Syed Haider Ali, ‘Godfather’ of Railways cricket, dies at 79: The Tribune India | So Good News



New Delhi, November 6

Syed Haider Ali, a domestic cricket stalwart, and one of the best left-arm spinners never to play for India, has passed away after battling prolonged illness.

Haider died in Prayagraj on Saturday. He was 79.

Haider is survived by two sons – Syed Sher Ali and Raza Ali.

“He was suffering from chest congestion for some time now. After a routine check-up with his doctor, we were on our way home when he suddenly collapsed. He died around 1.30 pm on Saturday,” Raza, a former first-class cricketer, told PTI.

Haider made his first-class debut for Railways in the 1963-64 season and went on to play for his side with distinction for close to 25 years.

A classic left-arm orthodox spinner, who honed his skills on docile tracks around the country in the 1960s and 1970s, bamboozled batters through lies and deception.

By the time he hung up his boots in 1988, Haider was by far the most famous cricketer for the Railways.

He finished with 366 wickets in 113 first-class matches, scalping three 10-wicket hauls and 25 five-wicket hauls, at an impressive average of 19.71.

Not only did he achieve a lot as a spinner, Haider was equally adept with the bat, making invaluable contributions when batting at No.7.

“He scored 120 against Vidarbha at Nagpur in a Ranji Trophy match in the 1984-85 season. I remember we had lost seven wickets and were staring at an innings defeat. We would have lost that match without him,” former Railways coach Vinod Sharma told PTI.

Having 3125 runs, including three centuries and 10 half-centuries from 158 innings, is a testimony to his achievements as a batsman.

Not many know that Haider began his first-class career as a tearaway left-arm pacer. It was at the insistence of former railway captain William Ghosh that he switched to left-arm spin.

After his retirement, he took on the mantle of Chief Selector of the Railways.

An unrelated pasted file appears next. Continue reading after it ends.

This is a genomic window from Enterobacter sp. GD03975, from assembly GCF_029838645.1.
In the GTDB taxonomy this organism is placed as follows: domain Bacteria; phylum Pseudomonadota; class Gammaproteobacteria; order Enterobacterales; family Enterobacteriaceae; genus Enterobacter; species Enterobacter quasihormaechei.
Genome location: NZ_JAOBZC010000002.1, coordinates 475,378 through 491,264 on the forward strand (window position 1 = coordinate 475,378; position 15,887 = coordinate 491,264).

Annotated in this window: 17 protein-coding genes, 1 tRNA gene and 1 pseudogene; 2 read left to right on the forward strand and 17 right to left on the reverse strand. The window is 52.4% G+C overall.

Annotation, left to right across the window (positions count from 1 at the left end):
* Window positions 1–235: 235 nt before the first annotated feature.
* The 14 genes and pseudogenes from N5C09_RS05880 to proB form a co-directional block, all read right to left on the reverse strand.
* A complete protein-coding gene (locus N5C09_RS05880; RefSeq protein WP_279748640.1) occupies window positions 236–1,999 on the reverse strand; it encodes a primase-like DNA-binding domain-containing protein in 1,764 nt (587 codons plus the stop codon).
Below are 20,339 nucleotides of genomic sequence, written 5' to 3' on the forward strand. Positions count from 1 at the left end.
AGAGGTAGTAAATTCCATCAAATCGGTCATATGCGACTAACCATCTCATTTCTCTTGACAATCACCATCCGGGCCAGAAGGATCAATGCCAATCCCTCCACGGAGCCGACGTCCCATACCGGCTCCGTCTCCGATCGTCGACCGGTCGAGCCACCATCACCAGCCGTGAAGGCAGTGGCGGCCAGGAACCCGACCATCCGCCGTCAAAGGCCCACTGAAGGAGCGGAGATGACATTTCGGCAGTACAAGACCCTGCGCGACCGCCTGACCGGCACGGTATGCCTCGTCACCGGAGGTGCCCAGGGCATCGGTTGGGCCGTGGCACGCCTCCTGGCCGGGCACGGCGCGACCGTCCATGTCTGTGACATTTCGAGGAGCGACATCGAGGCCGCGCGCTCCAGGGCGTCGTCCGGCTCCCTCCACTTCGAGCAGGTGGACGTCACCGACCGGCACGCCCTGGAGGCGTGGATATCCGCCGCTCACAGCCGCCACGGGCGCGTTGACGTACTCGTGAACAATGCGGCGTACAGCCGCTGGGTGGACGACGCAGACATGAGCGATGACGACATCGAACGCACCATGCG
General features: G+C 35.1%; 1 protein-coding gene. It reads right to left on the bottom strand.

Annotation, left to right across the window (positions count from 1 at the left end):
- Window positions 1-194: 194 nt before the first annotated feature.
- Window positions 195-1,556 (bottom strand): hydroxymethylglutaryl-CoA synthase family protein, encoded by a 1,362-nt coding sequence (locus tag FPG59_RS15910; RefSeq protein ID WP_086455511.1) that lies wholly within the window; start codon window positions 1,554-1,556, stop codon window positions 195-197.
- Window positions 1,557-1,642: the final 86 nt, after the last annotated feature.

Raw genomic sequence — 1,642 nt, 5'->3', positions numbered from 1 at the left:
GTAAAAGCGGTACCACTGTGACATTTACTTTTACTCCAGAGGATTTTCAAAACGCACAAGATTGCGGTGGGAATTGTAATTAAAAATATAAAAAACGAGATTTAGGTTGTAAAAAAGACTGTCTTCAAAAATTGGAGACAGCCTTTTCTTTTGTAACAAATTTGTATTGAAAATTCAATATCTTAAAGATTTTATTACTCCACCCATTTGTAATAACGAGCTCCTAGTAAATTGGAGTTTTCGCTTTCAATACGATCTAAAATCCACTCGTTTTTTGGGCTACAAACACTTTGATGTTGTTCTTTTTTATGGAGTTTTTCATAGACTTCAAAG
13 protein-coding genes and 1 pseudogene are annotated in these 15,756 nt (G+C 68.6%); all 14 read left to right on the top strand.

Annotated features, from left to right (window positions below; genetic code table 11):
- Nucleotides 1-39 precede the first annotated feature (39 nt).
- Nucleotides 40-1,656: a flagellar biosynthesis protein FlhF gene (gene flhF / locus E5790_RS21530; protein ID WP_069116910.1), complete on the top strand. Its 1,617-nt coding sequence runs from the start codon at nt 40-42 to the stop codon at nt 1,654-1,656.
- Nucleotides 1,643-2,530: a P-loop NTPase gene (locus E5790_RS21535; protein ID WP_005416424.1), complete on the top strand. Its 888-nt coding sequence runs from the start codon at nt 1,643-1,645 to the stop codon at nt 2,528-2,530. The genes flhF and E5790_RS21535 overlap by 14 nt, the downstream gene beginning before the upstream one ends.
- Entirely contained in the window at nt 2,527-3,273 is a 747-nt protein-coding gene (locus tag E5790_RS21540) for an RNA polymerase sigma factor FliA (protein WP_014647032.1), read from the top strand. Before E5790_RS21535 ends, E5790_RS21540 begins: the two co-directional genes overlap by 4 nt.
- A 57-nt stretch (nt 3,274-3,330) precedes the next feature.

“He was our selector when Railways won the Ranji Trophy titles in 2001-02 and 2004-05 seasons respectively,” Sharma recalled.

As the news of Haider’s demise started trickling in, the Railways cricket fraternity was in a state of shock.

Sanjay Bangar, the former Indian all-rounder, who played for Railways in the 90s, remembered Haider as a “stalwart” and a “well-respected” person.

“Very unfortunate to hear the tragic news. I never got a chance to play with him but I played when he was the chief selector for the railway team. He was a faithful one. A soft spoken and well respected individual,” Bangar told PTI.

– It is a big loss for us. I can’t even begin to describe how I feel right now. He made Railways cricket a force to be reckoned with. He was our godfather,” explained Sharma.

Despite being such an irresistible force on the domestic circuit, Haider never made the transition to international cricket.

In a way, he was very much an unsung hero, having plied his trade at a time when India boasted the famous quartet of spinners, namely Bishen Singh Bedi, Erappali Prasanna, Shrinivas Venkatraghavan and Bhagwath Chandrashekar.

However, Haider never harbored any resentment for not making it to the Indian national team.

“He would always say that Bedi was India’s No. 1 spinner, followed by Padmakar Shivalkar and Rajinder Goel,” noted Sharma.

“Take my name only after these three cricketers,” he added.

Railways and the Jammu & Kashmir team, who are playing a warm-up match at the Karnail Singh Stadium here in the national capital on Sunday, observed a two-minute silence before the match, in Haider’s honour.


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